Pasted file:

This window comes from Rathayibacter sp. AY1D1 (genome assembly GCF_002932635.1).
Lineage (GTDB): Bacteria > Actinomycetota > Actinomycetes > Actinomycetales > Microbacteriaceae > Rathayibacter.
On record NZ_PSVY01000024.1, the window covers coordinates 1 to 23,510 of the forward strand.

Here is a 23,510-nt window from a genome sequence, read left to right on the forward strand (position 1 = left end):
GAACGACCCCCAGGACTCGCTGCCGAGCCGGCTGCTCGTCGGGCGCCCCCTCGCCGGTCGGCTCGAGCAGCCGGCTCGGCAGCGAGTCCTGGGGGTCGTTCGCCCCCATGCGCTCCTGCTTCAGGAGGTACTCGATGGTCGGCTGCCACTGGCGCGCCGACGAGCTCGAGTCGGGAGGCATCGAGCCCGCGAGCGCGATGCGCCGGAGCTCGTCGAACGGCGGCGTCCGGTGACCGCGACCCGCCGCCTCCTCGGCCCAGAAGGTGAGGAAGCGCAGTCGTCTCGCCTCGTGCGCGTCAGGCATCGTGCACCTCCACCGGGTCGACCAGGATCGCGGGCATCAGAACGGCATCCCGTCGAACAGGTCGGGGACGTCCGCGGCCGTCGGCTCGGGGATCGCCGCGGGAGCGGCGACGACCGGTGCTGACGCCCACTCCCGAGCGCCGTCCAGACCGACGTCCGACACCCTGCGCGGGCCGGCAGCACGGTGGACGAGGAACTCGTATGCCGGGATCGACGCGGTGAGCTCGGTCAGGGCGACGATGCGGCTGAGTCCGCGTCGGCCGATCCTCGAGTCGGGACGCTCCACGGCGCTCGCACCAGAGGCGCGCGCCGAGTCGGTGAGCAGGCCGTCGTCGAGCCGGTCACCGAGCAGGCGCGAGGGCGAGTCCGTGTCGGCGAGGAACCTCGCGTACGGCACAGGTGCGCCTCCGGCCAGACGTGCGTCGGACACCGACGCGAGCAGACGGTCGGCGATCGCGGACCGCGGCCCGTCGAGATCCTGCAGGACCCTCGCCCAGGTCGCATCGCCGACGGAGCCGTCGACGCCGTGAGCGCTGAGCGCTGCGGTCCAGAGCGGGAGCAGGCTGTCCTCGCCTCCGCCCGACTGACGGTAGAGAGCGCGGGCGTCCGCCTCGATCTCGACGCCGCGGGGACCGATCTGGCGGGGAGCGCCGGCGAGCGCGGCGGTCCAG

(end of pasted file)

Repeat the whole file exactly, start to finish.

This window comes from Rathayibacter sp. AY1D1 (genome assembly GCF_002932635.1).
Lineage (GTDB): Bacteria > Actinomycetota > Actinomycetes > Actinomycetales > Microbacteriaceae > Rathayibacter.
On record NZ_PSVY01000024.1, the window covers coordinates 1 to 23,510 of the forward strand.

Here is a 23,510-nt window from a genome sequence, read left to right on the forward strand (position 1 = left end):
GAACGACCCCCAGGACTCGCTGCCGAGCCGGCTGCTCGTCGGGCGCCCCCTCGCCGGTCGGCTCGAGCAGCCGGCTCGGCAGCGAGTCCTGGGGGTCGTTCGCCCCCATGCGCTCCTGCTTCAGGAGGTACTCGATGGTCGGCTGCCACTGGCGCGCCGACGAGCTCGAGTCGGGAGGCATCGAGCCCGCGAGCGCGATGCGCCGGAGCTCGTCGAACGGCGGCGTCCGGTGACCGCGACCCGCCGCCTCCTCGGCCCAGAAGGTGAGGAAGCGCAGTCGTCTCGCCTCGTGCGCGTCAGGCATCGTGCACCTCCACCGGGTCGACCAGGATCGCGGGCATCAGAACGGCATCCCGTCGAACAGGTCGGGGACGTCCGCGGCCGTCGGCTCGGGGATCGCCGCGGGAGCGGCGACGACCGGTGCTGACGCCCACTCCCGAGCGCCGTCCAGACCGACGTCCGACACCCTGCGCGGGCCGGCAGCACGGTGGACGAGGAACTCGTATGCCGGGATCGACGCGGTGAGCTCGGTCAGGGCGACGATGCGGCTGAGTCCGCGTCGGCCGATCCTCGAGTCGGGACGCTCCACGGCGCTCGCACCAGAGGCGCGCGCCGAGTCGGTGAGCAGGCCGTCGTCGAGCCGGTCACCGAGCAGGCGCGAGGGCGAGTCCGTGTCGGCGAGGAACCTCGCGTACGGCACAGGTGCGCCTCCGGCCAGACGTGCGTCGGACACCGACGCGAGCAGACGGTCGGCGATCGCGGACCGCGGCCCGTCGAGATCCTGCAGGACCCTCGCCCAGGTCGCATCGCCGACGGAGCCGTCGACGCCGTGAGCGCTGAGCGCTGCGGTCCAGAGCGGGAGCAGGCTGTCCTCGCCTCCGCCCGACTGACGGTAGAGAGCGCGGGCGTCCGCCTCGATCTCGACGCCGCGGGGACCGATCTGGCGGGGAGCGCCGGCGAGCGCGGCGGTCCAG